Two pictures by the founder of the Red Cross movement, Henry Dunant, are among some extraordinary works on display at an exhibition in Lausanne.This content was published on October 8, 2002 - 14:53
A sculpture made from the bones of cattle forms the centrepiece of the exhibition, devoted to works by "outsider artists" - recluses who were self-taught.
The two pictures by Dunant, recipient of the 1901 Nobel Peace Prize, will come as a surprise to many visitors. He created them during the last 22 years of his life, which he spent as a recluse before dying at the age of 82.
In fact it was those years of isolation which qualify Dunant for being among the featured artists, because all the works on view are by loners who also had at least two other things in common: they were self-taught and they were marginal characters, either patients in psychiatric clinics, prisoners, or simply eccentric and obsessive.
The exhibition is in a museum housing the world's finest permanent collection of Art Brut, known in English as "outsider art". This concept dates back to around 1945 although awareness of it began with research by psychiatrists in the early 20th century.
Art Brut embraces works in their raw state, immune from cultural and artistic influences. It's even been said that the purest of Art Brut creators would not consider themselves artists, and nor would they feel that they were producing art at all.
However visitors to this exhibition, which ends on January 19, are left in little doubt that they are seeing art works of an extremely high standard.
It begins with a 67cm high sculpture by Francesco Toris (1863-1918) entitled "The New World" - also the title of the exhibition. An Italian policeman, Toris was admitted to the Turin Psychiatric Hospital when he was 33 and started work on this and other masterpieces.
"This is a classic example of outsider art," museum curator Lucienne Peiry told swissinfo. "Toris was self-taught, never made preparatory sketches and created this labyrinth from cattle bones which he meticulously carved and sculpted.
"He slotted the bones together using neither nails nor glue, and the result is something fragile in every sense of the word, so delicate that its survival is incredible."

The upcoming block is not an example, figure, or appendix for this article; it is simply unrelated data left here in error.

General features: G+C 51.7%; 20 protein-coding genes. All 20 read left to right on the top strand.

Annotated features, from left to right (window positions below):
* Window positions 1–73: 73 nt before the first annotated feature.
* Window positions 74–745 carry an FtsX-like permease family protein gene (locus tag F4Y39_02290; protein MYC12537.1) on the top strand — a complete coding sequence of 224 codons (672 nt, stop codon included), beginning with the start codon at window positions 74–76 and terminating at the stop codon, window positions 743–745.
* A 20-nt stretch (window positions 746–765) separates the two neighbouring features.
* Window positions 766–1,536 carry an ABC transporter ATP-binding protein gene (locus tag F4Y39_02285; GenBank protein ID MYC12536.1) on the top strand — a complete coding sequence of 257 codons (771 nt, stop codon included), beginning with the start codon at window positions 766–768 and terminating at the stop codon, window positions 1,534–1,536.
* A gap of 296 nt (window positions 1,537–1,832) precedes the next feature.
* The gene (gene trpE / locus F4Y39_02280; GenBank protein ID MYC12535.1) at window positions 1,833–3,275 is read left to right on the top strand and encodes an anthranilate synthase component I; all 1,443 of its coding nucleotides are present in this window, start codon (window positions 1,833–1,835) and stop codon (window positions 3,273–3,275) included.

For the exhibition, Peiry chose four other outsider artists whose works she wanted to "echo" the Toris sculptures. They include a leading figure in the world of Art Brut, Adolf Wölfli, who spent 30 years in a psychiatric clinic near Bern.
Another featured artist is Armand Schulthess (1901-1972). A Swiss civil servant, Schulthess became a dropout at 50, and went on to create a fantasy garden outside his rural home in Canton Ticino.
He painted numerous texts on such subjects as astrology, anatomy and philosophy on pieces of tin, and suspended them from the branches of trees. Examples of the painted texts are included in the exhibition alongside photographs of the artist in his garden.
Finally, much has been written about the humanitarian work of Henry Dunant, a Geneva businessman who founded the Red Cross after witnessing the terrible aftermath of the Battle of Solferino in 1859.
But little is known about his final years as a recluse in Appenzell. Dunant turned his back on the outside world, devoted himself to prayer, studying the bible and reading books on geology, astronomy and the natural sciences.
In total seclusion, he also drew intricate coloured diagrams or sketches which, as Lucienne Peiry says, gave an apocalyptic dimension to his prophecies.
Peiry, whose book "Art Brut - the origins of outsider art" is published in English by Flammarion of Paris, was delighted to include two of Dunant's art works alongside those of the other artists.
"Each artist creates his or her own style, technique and subjects without talking to anyone about his or her creation," she said. "Each creator works in anonymity as though filling the pages of a diary.
"We can even say that the people to whom the art is addressed are absent from the artist's mind, so there is a complete absence from the artist's mind of any yearning for social and artistic recognition."
swissinfo, Richard Dawson
All the works on view are by loners who were self-taught.
Awareness of "Art Brut" began with research by psychiatrists in the early 20th century.
Art Brut embraces works in their raw state, immune from cultural and artistic influences.
Henri Dunant spent the last 22 years of his life as a recluse, dying at the age of 82.
He founded the Red Cross after witnessing the terrible aftermath of the Battle of Solferino in 1859.
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